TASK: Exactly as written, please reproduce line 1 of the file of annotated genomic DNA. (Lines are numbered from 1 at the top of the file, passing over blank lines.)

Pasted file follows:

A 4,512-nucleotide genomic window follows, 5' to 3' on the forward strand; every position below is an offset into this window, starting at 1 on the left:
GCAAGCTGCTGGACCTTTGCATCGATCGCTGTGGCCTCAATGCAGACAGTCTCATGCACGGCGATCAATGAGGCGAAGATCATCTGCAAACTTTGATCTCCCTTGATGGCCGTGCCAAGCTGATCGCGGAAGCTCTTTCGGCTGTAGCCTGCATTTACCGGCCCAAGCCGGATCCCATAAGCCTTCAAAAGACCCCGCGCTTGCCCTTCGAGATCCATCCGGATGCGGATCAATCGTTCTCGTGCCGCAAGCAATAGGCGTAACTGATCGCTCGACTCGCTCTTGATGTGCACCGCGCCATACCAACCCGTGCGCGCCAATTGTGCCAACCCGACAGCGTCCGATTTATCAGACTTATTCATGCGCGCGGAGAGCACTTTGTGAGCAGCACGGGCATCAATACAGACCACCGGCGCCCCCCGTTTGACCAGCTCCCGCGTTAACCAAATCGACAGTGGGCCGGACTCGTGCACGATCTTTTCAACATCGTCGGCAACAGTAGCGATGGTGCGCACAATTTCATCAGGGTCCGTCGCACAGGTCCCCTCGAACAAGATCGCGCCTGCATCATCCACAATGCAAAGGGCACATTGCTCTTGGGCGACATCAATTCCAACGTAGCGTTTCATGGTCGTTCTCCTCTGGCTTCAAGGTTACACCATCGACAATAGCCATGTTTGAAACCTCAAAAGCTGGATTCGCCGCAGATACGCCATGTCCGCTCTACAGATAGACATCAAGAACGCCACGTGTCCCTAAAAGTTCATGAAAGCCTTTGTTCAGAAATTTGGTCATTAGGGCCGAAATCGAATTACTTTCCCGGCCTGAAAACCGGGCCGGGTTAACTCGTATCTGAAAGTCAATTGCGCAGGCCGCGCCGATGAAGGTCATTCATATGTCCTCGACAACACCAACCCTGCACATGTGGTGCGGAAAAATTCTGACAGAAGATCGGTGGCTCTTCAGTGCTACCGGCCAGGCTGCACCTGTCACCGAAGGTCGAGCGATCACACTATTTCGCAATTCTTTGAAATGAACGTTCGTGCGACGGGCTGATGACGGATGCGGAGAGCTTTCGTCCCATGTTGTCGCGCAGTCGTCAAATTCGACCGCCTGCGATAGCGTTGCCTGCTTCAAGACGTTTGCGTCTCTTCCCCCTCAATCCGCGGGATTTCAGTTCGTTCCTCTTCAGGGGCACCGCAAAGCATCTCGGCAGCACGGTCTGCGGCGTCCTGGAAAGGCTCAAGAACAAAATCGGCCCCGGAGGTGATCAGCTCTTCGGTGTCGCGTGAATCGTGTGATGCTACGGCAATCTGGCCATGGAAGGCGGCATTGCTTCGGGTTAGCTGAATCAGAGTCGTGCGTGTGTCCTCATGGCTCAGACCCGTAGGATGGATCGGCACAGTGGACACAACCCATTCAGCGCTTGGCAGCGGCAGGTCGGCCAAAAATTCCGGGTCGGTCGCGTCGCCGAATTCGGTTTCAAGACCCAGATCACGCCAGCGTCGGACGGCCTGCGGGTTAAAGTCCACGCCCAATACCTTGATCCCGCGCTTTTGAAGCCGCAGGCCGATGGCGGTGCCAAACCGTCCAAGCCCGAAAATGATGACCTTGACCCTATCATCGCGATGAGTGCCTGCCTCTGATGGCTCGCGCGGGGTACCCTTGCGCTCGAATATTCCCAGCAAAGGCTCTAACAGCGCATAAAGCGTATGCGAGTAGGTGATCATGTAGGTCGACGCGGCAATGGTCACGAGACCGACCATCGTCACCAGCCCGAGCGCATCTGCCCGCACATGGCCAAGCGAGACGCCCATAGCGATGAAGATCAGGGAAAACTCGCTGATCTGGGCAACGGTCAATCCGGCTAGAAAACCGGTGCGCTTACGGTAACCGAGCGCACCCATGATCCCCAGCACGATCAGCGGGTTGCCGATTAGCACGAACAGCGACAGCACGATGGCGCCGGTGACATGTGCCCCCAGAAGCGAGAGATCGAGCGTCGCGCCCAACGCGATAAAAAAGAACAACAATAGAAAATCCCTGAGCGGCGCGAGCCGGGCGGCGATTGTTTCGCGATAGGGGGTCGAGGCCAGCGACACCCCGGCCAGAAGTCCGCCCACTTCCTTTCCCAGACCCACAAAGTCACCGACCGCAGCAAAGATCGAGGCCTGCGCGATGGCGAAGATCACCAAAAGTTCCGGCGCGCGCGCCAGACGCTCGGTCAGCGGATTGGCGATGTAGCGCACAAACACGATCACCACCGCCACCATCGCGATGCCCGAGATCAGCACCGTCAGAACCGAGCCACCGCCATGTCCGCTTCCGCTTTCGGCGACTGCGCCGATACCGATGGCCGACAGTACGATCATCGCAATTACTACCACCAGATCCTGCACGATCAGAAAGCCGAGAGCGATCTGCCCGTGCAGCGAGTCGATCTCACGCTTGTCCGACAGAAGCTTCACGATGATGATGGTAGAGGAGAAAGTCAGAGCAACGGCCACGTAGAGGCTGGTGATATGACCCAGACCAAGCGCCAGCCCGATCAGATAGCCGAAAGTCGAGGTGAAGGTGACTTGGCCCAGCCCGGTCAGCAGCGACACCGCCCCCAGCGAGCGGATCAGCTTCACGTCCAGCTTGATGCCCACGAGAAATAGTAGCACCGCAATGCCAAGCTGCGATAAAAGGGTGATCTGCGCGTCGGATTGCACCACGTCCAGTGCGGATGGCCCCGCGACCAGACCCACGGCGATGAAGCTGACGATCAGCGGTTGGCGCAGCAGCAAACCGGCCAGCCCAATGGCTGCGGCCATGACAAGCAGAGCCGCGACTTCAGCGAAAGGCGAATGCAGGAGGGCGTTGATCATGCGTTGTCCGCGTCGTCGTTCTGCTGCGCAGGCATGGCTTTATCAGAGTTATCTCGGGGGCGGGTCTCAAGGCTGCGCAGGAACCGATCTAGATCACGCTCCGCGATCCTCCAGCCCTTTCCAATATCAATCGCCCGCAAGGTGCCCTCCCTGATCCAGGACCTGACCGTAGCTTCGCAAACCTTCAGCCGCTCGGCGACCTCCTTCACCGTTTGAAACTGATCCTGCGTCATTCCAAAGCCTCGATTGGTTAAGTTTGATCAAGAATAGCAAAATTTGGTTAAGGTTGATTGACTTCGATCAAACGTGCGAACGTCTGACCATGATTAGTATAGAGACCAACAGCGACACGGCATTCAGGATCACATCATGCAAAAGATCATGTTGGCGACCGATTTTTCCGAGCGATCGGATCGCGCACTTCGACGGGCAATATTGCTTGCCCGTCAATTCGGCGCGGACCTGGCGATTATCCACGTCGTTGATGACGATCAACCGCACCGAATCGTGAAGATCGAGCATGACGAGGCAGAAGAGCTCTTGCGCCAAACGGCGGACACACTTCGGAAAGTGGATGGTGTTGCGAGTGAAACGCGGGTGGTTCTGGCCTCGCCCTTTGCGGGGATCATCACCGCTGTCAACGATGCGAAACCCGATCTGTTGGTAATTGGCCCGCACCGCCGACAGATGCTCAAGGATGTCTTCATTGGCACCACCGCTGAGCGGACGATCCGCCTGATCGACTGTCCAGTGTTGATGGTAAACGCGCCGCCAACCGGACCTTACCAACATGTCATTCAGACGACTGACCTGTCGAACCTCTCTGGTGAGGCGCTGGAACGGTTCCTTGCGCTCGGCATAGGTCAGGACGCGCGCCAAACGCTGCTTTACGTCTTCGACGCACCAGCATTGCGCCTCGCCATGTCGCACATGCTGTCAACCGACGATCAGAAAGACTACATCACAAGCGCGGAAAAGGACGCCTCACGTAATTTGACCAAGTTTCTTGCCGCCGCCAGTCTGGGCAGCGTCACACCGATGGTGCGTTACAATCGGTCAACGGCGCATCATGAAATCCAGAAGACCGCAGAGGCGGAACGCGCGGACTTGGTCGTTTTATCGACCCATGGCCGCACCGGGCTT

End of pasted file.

A 4,512-nucleotide genomic window follows, 5' to 3' on the forward strand; every position below is an offset into this window, starting at 1 on the left: